When considering issues affecting the health of men, the second most vexatious foe, after cardiovascular diseases, is the all-too-common prostate cancer. Not only does it strike often; it is also the second most frequent cause of cancer death in men. Despite its prominence, and despite millions of dollars spent on prostate research, there remains a lot of controversy about how to screen for the illness, how to diagnose it, and when and how to treat prostate cancer.
September is prostate cancer awareness, for when the lay press reported some of the new perspectives we now entertain on the subject. The prehospital professionals serving the Westerly/Stonington region are currently raising donations for prostate research thru their Movember @ Sons moustache campaign. Consider supporting both worthy causes; the ambulance teams and prostate cancer research.
Why would a man NOT want or need to know if he has prostate cancer? A generation ago the answer was simple; early detection and early intervention seemed to make sense. Most prostate cancers grow and spread so slowly that if you did nothing about them they would never result in symptoms or affect longevity. So a 50-year-old with a typical prostate cancer would be better off worrying about his blood pressure and other cardiovascular risk factors than his cancer; the cancer won’t hurt him. He probably would be better off not even knowing he was carrying this cancer. Less worry and stress; sign me up!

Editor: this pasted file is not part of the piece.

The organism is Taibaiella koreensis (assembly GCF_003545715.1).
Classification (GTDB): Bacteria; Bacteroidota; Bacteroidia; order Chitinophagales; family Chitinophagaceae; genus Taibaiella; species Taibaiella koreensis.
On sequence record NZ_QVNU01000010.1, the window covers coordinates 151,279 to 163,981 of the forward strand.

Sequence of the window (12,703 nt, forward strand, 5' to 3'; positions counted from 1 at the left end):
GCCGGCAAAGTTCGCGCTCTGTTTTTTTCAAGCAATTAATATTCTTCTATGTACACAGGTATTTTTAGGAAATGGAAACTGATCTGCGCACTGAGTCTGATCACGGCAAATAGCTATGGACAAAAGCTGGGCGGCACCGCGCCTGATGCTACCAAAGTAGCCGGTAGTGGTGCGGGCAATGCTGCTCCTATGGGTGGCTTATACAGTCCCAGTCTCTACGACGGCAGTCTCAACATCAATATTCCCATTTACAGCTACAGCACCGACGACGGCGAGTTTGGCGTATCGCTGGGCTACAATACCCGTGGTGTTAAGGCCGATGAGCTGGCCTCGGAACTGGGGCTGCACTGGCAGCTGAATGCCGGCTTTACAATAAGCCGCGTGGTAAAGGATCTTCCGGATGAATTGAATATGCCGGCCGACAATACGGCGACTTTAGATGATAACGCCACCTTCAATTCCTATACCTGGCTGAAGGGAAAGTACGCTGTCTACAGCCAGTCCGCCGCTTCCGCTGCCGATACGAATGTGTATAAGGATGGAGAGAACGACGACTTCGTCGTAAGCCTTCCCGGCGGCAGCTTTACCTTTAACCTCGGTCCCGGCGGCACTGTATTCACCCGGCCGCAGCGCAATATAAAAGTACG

Consequently, current trends consider the possibility that a man’s life journey may be measurably better if he is unburdened by the awareness he is letting cancer coexist with him, unchallenged.
Radiation, surgery, or hormone therapy each carry risk of complications such as incontinence, impotence, or worse.
The reality is there are different types of prostate cancer (called grades). High grade cancers are aggressive and nasty, so early detection of these ones might save lives. Unfortunately, to tell if you have a slow lazy tumor or a terrifying killer
requires a piece of the tumor under a microscope.
The experts have decided to recommend screening to begin at an age dictated by the age and genetic risk of the individual patient. Of course, each of us may decide for ourselves when to be screened (a needle and a digit). Do not count on symptoms to guide you, as most symptoms develop late, so they become the albatross heralding a lost gamble.
So, if you’re an adult male, go discuss the issue with your doctor.